The weather system hovering in the Gulf of Mexico probably will form into a hurricane before it makes landfall later in the week, according to a National Hurricane Center advisory issued Wednesday morning.
“Despite having issued the first advisory already, there’s still a lot of uncertainty because there hasn’t been circulation form yet,” said Wendy Wong, a meteorologist with the National Weather Service in League City. “Without that, it’s harder to initialize and have models pick up on what might happen.”
Predictions early Wednesday have the storm sitting about 170 miles southeast of the mouth of the Mississippi River, Wong said. While most trends currently have it moving toward Louisiana before making landfall, it could produce some effects between Galveston and the Sabine River.
“That could be maybe wind,” Wong said.
The system is somewhat unusual because it reached the Gulf via the Mississippi River Valley, rather than from the Atlantic Ocean, where most tropical disturbances form.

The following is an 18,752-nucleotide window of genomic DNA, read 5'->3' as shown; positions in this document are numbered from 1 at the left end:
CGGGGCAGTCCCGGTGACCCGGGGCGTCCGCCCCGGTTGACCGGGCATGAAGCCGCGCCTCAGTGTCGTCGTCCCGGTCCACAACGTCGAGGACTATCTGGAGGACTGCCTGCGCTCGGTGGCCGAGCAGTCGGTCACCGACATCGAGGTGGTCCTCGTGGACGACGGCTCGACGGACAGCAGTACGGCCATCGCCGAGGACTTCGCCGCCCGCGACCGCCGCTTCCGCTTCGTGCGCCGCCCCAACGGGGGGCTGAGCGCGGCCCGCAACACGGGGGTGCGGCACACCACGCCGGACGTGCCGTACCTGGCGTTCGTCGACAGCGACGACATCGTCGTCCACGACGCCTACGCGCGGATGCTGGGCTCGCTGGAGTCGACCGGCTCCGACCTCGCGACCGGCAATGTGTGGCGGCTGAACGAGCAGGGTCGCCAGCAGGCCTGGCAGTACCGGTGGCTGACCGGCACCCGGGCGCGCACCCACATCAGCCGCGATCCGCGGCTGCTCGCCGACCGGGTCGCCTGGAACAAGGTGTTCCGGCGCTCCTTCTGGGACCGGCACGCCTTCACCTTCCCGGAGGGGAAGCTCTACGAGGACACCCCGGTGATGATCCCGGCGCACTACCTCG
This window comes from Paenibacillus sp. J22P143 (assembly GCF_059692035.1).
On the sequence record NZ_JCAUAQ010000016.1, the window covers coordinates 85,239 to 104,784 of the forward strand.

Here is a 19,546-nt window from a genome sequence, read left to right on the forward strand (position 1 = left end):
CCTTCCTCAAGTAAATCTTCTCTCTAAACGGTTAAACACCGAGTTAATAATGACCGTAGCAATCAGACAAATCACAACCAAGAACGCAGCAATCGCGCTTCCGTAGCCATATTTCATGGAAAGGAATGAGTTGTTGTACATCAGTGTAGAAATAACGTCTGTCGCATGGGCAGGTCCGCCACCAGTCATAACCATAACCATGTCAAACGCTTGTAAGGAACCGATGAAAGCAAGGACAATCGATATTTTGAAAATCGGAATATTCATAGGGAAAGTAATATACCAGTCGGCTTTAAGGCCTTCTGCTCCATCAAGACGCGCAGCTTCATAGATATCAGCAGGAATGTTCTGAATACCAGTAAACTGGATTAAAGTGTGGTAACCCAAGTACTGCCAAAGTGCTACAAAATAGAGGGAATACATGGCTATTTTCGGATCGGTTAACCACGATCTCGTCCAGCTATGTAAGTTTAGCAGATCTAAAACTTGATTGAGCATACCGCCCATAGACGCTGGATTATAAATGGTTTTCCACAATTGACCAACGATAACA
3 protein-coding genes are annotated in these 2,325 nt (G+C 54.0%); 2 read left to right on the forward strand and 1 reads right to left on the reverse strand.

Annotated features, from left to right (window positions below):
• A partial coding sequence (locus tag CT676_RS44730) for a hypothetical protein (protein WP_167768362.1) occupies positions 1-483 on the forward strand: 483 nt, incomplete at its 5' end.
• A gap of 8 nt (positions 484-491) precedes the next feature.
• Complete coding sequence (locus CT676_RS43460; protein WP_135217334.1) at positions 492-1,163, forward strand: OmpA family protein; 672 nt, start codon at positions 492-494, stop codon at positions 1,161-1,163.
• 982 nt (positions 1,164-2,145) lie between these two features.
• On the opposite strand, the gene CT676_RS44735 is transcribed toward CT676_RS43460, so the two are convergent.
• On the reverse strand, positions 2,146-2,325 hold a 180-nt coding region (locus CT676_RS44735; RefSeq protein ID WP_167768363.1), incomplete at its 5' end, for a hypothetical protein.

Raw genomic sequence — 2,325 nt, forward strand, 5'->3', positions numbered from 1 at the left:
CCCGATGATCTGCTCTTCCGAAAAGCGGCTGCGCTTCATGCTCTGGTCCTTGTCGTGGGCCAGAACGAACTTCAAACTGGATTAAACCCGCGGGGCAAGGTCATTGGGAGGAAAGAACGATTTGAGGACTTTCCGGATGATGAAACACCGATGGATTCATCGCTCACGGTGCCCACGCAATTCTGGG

The storm should become a hurricane shortly before it makes landfall, at about 7 a.m. Saturday just off the coast near Lake Charles, Louisiana, Wong said. Predictions have the storm making landfall later Saturday afternoon.
But area residents should keep an eye on developments, Wong said.
“We’re kind of right on the edge of everything at this point,” she said. “It doesn’t hurt to be prepared for any eventuality.”
If the disturbance does form into a tropical cyclone, it would be named Barry.
Forecasters should know more about the storm Wednesday afternoon, Wong said.